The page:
Ok, it was yesterday’s Democracy Now! show, but if you watch it, I think you will agree with my assessment. DN! is always good, but this one was particularly inspiring.
My real question is, if some similar nutcase bigot who happened to have an ad to run that was equally anti-Christian or anti-Semitic, would OPUBCO print it like they did this? Would they print it for the same price they got for this one (a full page ad is far from cheap, but maybe this “religious” group got the non-profit rate, and likely they did not pay any tax fee for the privilege of stoking hatred that will lead this state to spend a lot of money in a fruitless effort to stem the tide of diversity in this country)? Or would they add an editorial comment to the bottom like they do on letters to the editor with which they disagree? Okay, that’s three questions, and I’m barely revved up.
Note: I cobbled this image together from screen shots, so any visual irregularities are most likely mine. Click to get a larger image (you may then need to click yet again to get the full size version — it’s large and may take a while to download into your browser page.).
- Rachel Maddow’s documentary The Assassination of Dr. Tiller, who performed abortions in Kansas (mostly) for women who were were late in their pregnancy when they discovered severe abnormalities with the fetus. Airs tonight, 8pm Central time, in the slot usually occupied by Rachel’s excellent news and commentary program. Preview available at the link above; program will be available shortly after broadcast (I presume) somewhere on the MSNBC site and through iTunes, which is how I get The Rachel Maddow Show every night.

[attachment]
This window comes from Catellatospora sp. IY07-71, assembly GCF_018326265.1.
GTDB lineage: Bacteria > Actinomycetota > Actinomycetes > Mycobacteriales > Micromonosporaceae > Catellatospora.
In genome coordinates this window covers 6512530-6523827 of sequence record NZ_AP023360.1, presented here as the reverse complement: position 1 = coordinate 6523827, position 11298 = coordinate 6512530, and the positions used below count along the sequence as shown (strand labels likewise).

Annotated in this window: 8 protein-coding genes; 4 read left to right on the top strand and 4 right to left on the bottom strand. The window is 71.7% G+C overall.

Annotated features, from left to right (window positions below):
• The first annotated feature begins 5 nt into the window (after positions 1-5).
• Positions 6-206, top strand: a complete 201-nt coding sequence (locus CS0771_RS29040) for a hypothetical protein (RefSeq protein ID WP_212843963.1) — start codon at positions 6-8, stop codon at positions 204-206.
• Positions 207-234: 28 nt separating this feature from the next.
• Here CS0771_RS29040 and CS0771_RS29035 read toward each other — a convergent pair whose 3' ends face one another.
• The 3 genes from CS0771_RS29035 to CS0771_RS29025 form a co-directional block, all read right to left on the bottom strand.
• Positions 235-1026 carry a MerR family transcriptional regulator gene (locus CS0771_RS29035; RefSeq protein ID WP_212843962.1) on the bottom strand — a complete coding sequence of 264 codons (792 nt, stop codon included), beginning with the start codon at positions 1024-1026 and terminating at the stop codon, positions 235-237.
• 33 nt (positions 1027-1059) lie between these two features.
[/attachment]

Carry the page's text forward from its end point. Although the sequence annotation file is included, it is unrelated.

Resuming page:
- First Life With David Attenborough – the kind of show that I almost get cable for, and certainly buy the DVD (as soon as it goes on sale).
David Attenborough is synonymous with the Natural World. From bacterium to blue whale, he has seen it all for himself. But now he embarks on the journey he always wanted to make but never thought possible — a voyage back in time to see how the first animals evolved and how they lived. Recent discoveries at fossil sites around the world over the last twenty years have propelled our understanding of the first life forms to new heights and with the emergence of ground breaking ways of visualizing them, including state of the art CGI, Attenborough will finally realize his dream and see for himself the animals that laid the foundations for all life on Earth.
Again, preview available online at the link.
- That was fast! PBS’s NOVA series is presenting Emergency Mine Rescue about the recent, um, emergency mine rescue in Chile. Specially produced for those of us who like careful, time-tested analysis of thrilling life and death events. Or not. Seriously, if this didn’t have the NOVA brand on it, I would be quite skeptical, but this will detail the long process (the the Oklahoman said was purely the result of unrestricted capitalism) that proceeded the dramatic scenes we stayed up all night watching last week. Premieres Tuesday, the 26th, but check schedule for other showing. Preview at link, and NOVA’s past programs get hosted at the PBS site once they are off the air.
I went to a Catholic High School, not because I had gone to Catholic grammar school (I didn’t) and not because I or my family was particularly religious (we weren’t), but because after attending public school the first year back in the continental U.S., I was afraid I wouldn’t live through another year of it, much less three more, so I begged to transfer to the school where there was a little more behavioral control in evidence (for context, this was the late 60s).